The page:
The Market Today

European Politics Added to Markets’ Plate Alongside Trade Tensions, Hourly Earnings to Be the Focus in Friday’s Payroll Report

by Craig Dismuke, Dudley Carter


This Week’s Calendar – Focus Will be on Friday’s Nonfarm Payroll Report for February, Specifically Hourly Earnings Changes: Although there will be several interesting economic reports this week – namely today’s ISM Non-manufacturing PMI, tomorrow’s revisions to last week’s capital goods data in January’s factory orders report, and Wednesday’s ADP payroll projection and the Fed’s latest Beige Book – Friday’s nonfarm payroll report is expected to be the most impactful.


With regards to Friday’s payroll data, monthly payroll additions have continued to surprise to the upside of the Fed and other economists’ estimates based on how far the economy is into the current cycle. After January’s total tally of 200k new jobs, economists are expecting another strong 205k new jobs to have been created in February. As a result, it will likely require an abysmal hiring figure, a negative one even, for it to be the most talked about metric. Instead, with inflation front and center of investors’ minds, hourly earnings data, which sparked significant market turmoil in early February, should be the bigger focus. Economists expect hourly earnings grew 0.2% MoM which would bring the YoY rate back down to 2.8% YoY. The unemployment rate is also expected to drop to 4.0% which would be a new low since 2000. Because of its suspected leading relationship with stronger wages and inflation, this level could also grab the market’s attention.


As for what it means for the Fed, it would seemingly require a net payroll contraction and dismal earnings change, potentially combined with deterioration in several other key metrics, to distract them from moving rates up in March. Given the recent strength in the labor indicators, this would appear to be somewhat of a tail-risk.


Today’s Calendar – ISM Non-manufacturing Report Expected to Show Continued Strength: At 9 a.m. CT, the ISM’s Non-manufacturing index is expected to pull back to a still-strong 59.0 (fourth best of the cycle) from January’s cycle peak of 59.9. It’s sister report covering manufacturing activity hit an almost 14-year high last week.



Overnight – European Elections Results in Likely German Coalition, Growing Uncertainty in Italy: In addition to enduring concerns around growing trade tensions and tougher talk between leaders of the U.S. and key trading partners, European politics were in focus for investors as this week’s global trading session got under way. The SPD party in Germany voted on Sunday in favor of forming a coalition government with current Chancellor Merkel which should remove a bit of uncertainty from her fourth term as chancellor. In Italy, a hung parliament was the result of Sunday’s election that saw the anti-establishment, Euroskeptic Five Start Movement take more votes (roughly 31% based on preliminary results) than any other single party. However, a centre-right bloc of parties received a larger (roughly 37%) combined shared. The lack of a majority will leave lingering uncertainty as parties try to negotiate common ground to form a coalition. The Euro is hardly changed but Italian stocks have sold off and spreads on its debts have widened. Outside of Italy, reaction was more muted with European stocks stronger and yields only modestly lower. Earlier, U.S. equity futures were mixed and the Treasury curve had made an almost 2 bps parallel shift down.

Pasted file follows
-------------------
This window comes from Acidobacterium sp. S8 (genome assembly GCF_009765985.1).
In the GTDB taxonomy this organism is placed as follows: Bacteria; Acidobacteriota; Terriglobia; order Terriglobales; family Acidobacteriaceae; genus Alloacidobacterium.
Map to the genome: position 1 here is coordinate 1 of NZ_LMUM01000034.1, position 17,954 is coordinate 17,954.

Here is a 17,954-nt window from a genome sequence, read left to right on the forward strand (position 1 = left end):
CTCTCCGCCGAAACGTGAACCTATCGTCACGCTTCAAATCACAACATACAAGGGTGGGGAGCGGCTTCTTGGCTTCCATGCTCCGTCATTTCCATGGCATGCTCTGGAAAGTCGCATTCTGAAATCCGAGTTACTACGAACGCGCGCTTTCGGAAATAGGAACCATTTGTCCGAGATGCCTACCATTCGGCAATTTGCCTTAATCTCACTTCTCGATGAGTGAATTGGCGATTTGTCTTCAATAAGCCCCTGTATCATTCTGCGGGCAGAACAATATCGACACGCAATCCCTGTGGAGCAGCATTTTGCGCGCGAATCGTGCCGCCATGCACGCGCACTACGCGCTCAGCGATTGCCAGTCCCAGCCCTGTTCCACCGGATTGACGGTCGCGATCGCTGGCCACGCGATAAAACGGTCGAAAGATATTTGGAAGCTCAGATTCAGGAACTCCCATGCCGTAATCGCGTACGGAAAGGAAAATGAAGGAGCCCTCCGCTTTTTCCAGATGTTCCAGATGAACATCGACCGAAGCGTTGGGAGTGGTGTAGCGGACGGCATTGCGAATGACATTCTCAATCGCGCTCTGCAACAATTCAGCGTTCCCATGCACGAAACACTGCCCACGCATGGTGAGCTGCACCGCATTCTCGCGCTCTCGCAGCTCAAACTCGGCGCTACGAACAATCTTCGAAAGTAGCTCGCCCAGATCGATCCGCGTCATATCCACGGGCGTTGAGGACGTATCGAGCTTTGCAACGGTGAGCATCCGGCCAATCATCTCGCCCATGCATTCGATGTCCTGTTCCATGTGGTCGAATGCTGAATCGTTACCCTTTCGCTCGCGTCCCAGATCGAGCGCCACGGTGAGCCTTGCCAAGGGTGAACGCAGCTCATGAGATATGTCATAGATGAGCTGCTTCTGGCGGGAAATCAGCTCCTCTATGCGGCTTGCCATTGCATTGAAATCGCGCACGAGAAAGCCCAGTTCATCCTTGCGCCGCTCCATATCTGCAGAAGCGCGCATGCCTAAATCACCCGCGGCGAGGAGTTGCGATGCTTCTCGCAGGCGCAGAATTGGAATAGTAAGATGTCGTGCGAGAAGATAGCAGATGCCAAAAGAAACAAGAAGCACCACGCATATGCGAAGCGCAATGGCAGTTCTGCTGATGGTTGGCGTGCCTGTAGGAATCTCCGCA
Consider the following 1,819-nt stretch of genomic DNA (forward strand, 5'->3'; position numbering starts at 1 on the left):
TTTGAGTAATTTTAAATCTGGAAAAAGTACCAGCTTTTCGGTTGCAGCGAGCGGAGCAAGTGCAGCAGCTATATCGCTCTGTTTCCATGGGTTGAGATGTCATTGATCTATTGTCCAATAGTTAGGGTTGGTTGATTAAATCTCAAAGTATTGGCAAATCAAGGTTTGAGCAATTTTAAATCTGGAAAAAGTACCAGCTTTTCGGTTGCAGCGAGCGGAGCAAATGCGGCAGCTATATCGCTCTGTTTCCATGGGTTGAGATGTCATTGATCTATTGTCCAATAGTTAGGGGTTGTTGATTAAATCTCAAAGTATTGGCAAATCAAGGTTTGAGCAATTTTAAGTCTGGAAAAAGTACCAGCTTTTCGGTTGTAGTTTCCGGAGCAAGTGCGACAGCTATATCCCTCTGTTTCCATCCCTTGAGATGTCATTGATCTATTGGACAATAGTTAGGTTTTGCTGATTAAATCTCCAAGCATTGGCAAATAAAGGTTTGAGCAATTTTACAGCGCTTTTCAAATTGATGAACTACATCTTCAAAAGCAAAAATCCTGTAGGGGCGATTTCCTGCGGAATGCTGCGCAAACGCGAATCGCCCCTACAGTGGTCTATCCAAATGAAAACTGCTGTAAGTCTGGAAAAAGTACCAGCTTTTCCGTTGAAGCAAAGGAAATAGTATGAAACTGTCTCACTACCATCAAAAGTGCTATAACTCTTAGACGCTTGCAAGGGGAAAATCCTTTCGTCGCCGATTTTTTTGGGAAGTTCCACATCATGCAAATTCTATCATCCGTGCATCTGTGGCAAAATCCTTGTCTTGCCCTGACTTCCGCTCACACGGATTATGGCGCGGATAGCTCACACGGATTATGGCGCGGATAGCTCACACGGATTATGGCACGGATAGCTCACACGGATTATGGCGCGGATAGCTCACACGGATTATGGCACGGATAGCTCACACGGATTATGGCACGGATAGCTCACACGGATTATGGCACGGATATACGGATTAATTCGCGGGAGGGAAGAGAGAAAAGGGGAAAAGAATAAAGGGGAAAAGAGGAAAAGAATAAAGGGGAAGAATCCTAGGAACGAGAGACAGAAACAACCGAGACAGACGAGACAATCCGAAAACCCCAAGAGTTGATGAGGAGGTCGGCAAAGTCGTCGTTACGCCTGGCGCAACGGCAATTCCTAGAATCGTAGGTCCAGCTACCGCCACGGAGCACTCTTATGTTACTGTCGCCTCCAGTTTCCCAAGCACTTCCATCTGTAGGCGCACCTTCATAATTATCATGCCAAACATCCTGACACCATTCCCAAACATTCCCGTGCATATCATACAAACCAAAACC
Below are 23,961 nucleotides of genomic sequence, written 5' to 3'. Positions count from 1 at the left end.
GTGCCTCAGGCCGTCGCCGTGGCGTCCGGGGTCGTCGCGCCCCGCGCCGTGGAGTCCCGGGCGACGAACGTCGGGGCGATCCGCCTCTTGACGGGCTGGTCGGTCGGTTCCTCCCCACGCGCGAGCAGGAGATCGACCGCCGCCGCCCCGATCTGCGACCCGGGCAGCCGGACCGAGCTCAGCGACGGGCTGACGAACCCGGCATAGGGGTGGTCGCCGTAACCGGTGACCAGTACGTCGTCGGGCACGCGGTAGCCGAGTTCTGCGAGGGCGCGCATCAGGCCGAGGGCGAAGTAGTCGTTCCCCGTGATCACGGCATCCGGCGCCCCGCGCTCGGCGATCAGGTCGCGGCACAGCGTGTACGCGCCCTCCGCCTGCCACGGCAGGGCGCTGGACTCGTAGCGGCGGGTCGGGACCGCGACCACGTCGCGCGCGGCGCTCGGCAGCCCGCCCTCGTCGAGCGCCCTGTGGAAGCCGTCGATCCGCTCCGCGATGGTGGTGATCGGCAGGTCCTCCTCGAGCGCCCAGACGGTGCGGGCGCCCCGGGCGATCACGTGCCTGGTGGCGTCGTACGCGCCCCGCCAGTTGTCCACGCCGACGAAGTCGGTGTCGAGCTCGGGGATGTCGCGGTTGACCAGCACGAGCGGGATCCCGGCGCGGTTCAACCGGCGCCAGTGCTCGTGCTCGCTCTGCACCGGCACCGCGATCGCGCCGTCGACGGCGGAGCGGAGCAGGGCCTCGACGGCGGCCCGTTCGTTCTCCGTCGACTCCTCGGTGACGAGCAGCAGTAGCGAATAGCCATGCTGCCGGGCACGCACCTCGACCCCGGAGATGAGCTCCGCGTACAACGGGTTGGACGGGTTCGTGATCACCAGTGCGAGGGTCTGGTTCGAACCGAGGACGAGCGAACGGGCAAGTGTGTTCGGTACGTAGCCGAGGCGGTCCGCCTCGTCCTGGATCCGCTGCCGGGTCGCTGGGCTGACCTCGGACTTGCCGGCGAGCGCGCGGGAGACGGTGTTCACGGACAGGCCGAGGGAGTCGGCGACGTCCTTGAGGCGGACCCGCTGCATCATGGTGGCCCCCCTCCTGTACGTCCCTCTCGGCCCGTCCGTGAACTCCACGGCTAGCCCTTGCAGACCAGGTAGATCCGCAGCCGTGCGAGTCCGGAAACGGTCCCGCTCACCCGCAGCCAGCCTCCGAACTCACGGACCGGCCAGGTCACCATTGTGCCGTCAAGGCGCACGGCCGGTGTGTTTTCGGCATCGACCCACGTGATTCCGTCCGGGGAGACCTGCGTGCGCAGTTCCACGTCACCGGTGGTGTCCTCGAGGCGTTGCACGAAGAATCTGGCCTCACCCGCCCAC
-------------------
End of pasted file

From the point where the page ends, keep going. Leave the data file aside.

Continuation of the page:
ICYMI – March 2, 2018 Weekly Market Recap: Though there was little net change in the Treasury curve week-over-week, yields were pushed and pulled about by an extremely busy week of economic and political events. There was a slew of economic reports but none really moved the market’s needle. Growth in 4Q17 was little changed after first revisions, down 0.1% to 2.5%. New and pending home sales wrapped up a weak month for the housing data. Personal incomes got a boost from tax reform but spending was weaker. Initial jobless claims dropped to 210k, their lowest level since 1969. Core PCE inflation held at 1.5% YoY. Business spending indicators were mixed; hard spending data disappointed but the ISM Manufacturing PMI hit an almost 14-year high. Of the several Fedspeakers, Fed Chair Powell’s first appearance before Congress was what got the market’s attention and caused Fed Funds futures to price in 100% chance of three 2018 hikes for the first time. Powell described an upbeat outlook for the economy and indicated it could affect his projections update at the March meeting. That sent stocks sliding, a trend that was exacerbated by a call from President Trump for tariffs on imported steel and aluminum. For the week, the 10-year yield fell 0.2 bps and the S&P 500 dropped 1.9%. Click here to see the full recap.

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